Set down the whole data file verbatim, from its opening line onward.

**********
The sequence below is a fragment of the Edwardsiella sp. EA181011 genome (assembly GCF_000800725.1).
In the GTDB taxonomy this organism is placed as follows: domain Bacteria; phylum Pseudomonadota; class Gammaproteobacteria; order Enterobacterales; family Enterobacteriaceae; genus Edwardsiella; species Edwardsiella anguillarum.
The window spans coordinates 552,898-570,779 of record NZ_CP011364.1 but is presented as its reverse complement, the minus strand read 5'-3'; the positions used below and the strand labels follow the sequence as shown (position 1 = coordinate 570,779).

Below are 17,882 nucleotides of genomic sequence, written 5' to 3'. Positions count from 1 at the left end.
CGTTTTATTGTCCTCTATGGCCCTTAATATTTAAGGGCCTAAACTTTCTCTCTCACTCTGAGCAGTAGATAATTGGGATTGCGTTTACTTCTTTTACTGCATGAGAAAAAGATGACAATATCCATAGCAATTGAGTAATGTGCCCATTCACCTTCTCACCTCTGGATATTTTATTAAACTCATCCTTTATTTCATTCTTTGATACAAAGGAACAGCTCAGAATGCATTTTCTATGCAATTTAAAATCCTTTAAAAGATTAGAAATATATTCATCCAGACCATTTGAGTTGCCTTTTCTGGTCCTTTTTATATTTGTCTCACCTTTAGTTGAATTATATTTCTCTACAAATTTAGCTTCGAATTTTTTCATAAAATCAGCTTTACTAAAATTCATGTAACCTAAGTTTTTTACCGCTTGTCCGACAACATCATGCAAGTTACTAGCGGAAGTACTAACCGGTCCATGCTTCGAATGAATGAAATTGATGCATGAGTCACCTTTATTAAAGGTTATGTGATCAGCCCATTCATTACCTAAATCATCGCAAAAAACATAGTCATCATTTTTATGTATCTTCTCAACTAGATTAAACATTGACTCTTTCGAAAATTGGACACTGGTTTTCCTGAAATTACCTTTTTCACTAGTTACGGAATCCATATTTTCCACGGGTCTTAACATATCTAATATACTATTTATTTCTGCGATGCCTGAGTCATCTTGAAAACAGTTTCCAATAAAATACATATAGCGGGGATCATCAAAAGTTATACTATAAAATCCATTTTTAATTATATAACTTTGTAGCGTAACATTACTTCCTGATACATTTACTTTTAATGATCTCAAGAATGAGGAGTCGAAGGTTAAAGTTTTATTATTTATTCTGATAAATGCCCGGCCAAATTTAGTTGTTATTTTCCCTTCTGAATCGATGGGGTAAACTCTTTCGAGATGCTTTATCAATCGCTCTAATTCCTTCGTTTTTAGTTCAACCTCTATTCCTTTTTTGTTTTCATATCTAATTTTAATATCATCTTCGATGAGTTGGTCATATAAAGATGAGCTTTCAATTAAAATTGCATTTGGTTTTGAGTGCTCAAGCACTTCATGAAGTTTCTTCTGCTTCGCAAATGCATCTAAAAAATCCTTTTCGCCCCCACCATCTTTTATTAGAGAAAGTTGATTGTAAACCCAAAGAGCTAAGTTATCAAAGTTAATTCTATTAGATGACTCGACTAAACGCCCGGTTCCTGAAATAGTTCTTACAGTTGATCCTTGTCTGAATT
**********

The sequence below is a fragment of the Edwardsiella sp. EA181011 genome (assembly GCF_000800725.1).
In the GTDB taxonomy this organism is placed as follows: domain Bacteria; phylum Pseudomonadota; class Gammaproteobacteria; order Enterobacterales; family Enterobacteriaceae; genus Edwardsiella; species Edwardsiella anguillarum.
The window spans coordinates 552,898-570,779 of record NZ_CP011364.1 but is presented as its reverse complement, the minus strand read 5'-3'; the positions used below and the strand labels follow the sequence as shown (position 1 = coordinate 570,779).

Below are 17,882 nucleotides of genomic sequence, written 5' to 3'. Positions count from 1 at the left end.
CGTTTTATTGTCCTCTATGGCCCTTAATATTTAAGGGCCTAAACTTTCTCTCTCACTCTGAGCAGTAGATAATTGGGATTGCGTTTACTTCTTTTACTGCATGAGAAAAAGATGACAATATCCATAGCAATTGAGTAATGTGCCCATTCACCTTCTCACCTCTGGATATTTTATTAAACTCATCCTTTATTTCATTCTTTGATACAAAGGAACAGCTCAGAATGCATTTTCTATGCAATTTAAAATCCTTTAAAAGATTAGAAATATATTCATCCAGACCATTTGAGTTGCCTTTTCTGGTCCTTTTTATATTTGTCTCACCTTTAGTTGAATTATATTTCTCTACAAATTTAGCTTCGAATTTTTTCATAAAATCAGCTTTACTAAAATTCATGTAACCTAAGTTTTTTACCGCTTGTCCGACAACATCATGCAAGTTACTAGCGGAAGTACTAACCGGTCCATGCTTCGAATGAATGAAATTGATGCATGAGTCACCTTTATTAAAGGTTATGTGATCAGCCCATTCATTACCTAAATCATCGCAAAAAACATAGTCATCATTTTTATGTATCTTCTCAACTAGATTAAACATTGACTCTTTCGAAAATTGGACACTGGTTTTCCTGAAATTACCTTTTTCACTAGTTACGGAATCCATATTTTCCACGGGTCTTAACATATCTAATATACTATTTATTTCTGCGATGCCTGAGTCATCTTGAAAACAGTTTCCAATAAAATACATATAGCGGGGATCATCAAAAGTTATACTATAAAATCCATTTTTAATTATATAACTTTGTAGCGTAACATTACTTCCTGATACATTTACTTTTAATGATCTCAAGAATGAGGAGTCGAAGGTTAAAGTTTTATTATTTATTCTGATAAATGCCCGGCCAAATTTAGTTGTTATTTTCCCTTCTGAATCGATGGGGTAAACTCTTTCGAGATGCTTTATCAATCGCTCTAATTCCTTCGTTTTTAGTTCAACCTCTATTCCTTTTTTGTTTTCATATCTAATTTTAATATCATCTTCGATGAGTTGGTCATATAAAGATGAGCTTTCAATTAAAATTGCATTTGGTTTTGAGTGCTCAAGCACTTCATGAAGTTTCTTCTGCTTCGCAAATGCATCTAAAAAATCCTTTTCGCCCCCACCATCTTTTATTAGAGAAAGTTGATTGTAAACCCAAAGAGCTAAGTTATCAAAGTTAATTCTATTAGATGACTCGACTAAACGCCCGGTTCCTGAAATAGTTCTTACAGTTGATCCTTGTCTGAATT